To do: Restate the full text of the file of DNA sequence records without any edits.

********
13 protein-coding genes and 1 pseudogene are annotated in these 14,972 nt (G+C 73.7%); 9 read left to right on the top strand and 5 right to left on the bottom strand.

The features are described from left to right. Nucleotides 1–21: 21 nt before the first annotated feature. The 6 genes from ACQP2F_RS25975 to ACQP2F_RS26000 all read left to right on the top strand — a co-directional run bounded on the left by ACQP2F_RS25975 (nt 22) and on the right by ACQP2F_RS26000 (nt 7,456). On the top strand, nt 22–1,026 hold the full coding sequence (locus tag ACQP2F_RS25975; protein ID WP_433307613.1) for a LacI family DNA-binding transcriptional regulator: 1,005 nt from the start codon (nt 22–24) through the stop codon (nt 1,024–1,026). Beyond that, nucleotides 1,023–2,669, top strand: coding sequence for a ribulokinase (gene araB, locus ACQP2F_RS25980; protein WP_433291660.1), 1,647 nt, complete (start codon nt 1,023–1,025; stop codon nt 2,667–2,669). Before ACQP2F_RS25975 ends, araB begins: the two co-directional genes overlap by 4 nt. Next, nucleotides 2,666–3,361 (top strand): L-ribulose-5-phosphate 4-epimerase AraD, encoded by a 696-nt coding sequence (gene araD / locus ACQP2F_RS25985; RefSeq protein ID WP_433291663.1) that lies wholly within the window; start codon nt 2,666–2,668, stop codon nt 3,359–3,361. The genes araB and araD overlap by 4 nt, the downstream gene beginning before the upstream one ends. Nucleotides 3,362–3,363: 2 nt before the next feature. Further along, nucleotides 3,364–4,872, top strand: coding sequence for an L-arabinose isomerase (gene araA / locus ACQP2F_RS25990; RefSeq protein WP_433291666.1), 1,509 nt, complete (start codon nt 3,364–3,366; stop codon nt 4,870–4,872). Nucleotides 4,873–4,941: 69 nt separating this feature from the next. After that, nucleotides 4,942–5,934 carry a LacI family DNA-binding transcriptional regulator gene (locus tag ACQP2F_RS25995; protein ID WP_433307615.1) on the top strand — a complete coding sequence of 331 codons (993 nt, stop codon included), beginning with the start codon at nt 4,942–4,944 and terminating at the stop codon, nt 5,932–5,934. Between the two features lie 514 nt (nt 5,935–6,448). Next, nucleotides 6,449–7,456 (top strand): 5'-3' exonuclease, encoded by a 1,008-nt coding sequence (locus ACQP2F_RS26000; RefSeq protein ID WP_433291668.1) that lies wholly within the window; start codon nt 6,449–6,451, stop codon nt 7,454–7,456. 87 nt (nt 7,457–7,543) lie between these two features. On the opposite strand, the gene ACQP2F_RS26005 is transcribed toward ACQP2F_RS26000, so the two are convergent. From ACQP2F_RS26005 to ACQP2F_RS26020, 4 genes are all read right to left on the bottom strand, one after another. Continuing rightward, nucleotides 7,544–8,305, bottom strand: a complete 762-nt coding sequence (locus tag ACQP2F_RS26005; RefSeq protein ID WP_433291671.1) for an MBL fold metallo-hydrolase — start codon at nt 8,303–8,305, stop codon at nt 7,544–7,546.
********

13 protein-coding genes and 1 pseudogene are annotated in these 14,972 nt (G+C 73.7%); 9 read left to right on the top strand and 5 right to left on the bottom strand.

The features are described from left to right. Nucleotides 1–21: 21 nt before the first annotated feature. The 6 genes from ACQP2F_RS25975 to ACQP2F_RS26000 all read left to right on the top strand — a co-directional run bounded on the left by ACQP2F_RS25975 (nt 22) and on the right by ACQP2F_RS26000 (nt 7,456). On the top strand, nt 22–1,026 hold the full coding sequence (locus tag ACQP2F_RS25975; protein ID WP_433307613.1) for a LacI family DNA-binding transcriptional regulator: 1,005 nt from the start codon (nt 22–24) through the stop codon (nt 1,024–1,026). Beyond that, nucleotides 1,023–2,669, top strand: coding sequence for a ribulokinase (gene araB, locus ACQP2F_RS25980; protein WP_433291660.1), 1,647 nt, complete (start codon nt 1,023–1,025; stop codon nt 2,667–2,669). Before ACQP2F_RS25975 ends, araB begins: the two co-directional genes overlap by 4 nt. Next, nucleotides 2,666–3,361 (top strand): L-ribulose-5-phosphate 4-epimerase AraD, encoded by a 696-nt coding sequence (gene araD / locus ACQP2F_RS25985; RefSeq protein ID WP_433291663.1) that lies wholly within the window; start codon nt 2,666–2,668, stop codon nt 3,359–3,361. The genes araB and araD overlap by 4 nt, the downstream gene beginning before the upstream one ends. Nucleotides 3,362–3,363: 2 nt before the next feature. Further along, nucleotides 3,364–4,872, top strand: coding sequence for an L-arabinose isomerase (gene araA / locus ACQP2F_RS25990; RefSeq protein WP_433291666.1), 1,509 nt, complete (start codon nt 3,364–3,366; stop codon nt 4,870–4,872). Nucleotides 4,873–4,941: 69 nt separating this feature from the next. After that, nucleotides 4,942–5,934 carry a LacI family DNA-binding transcriptional regulator gene (locus tag ACQP2F_RS25995; protein ID WP_433307615.1) on the top strand — a complete coding sequence of 331 codons (993 nt, stop codon included), beginning with the start codon at nt 4,942–4,944 and terminating at the stop codon, nt 5,932–5,934. Between the two features lie 514 nt (nt 5,935–6,448). Next, nucleotides 6,449–7,456 (top strand): 5'-3' exonuclease, encoded by a 1,008-nt coding sequence (locus ACQP2F_RS26000; RefSeq protein ID WP_433291668.1) that lies wholly within the window; start codon nt 6,449–6,451, stop codon nt 7,454–7,456. 87 nt (nt 7,457–7,543) lie between these two features. On the opposite strand, the gene ACQP2F_RS26005 is transcribed toward ACQP2F_RS26000, so the two are convergent. From ACQP2F_RS26005 to ACQP2F_RS26020, 4 genes are all read right to left on the bottom strand, one after another. Continuing rightward, nucleotides 7,544–8,305, bottom strand: a complete 762-nt coding sequence (locus tag ACQP2F_RS26005; RefSeq protein ID WP_433291671.1) for an MBL fold metallo-hydrolase — start codon at nt 8,303–8,305, stop codon at nt 7,544–7,546.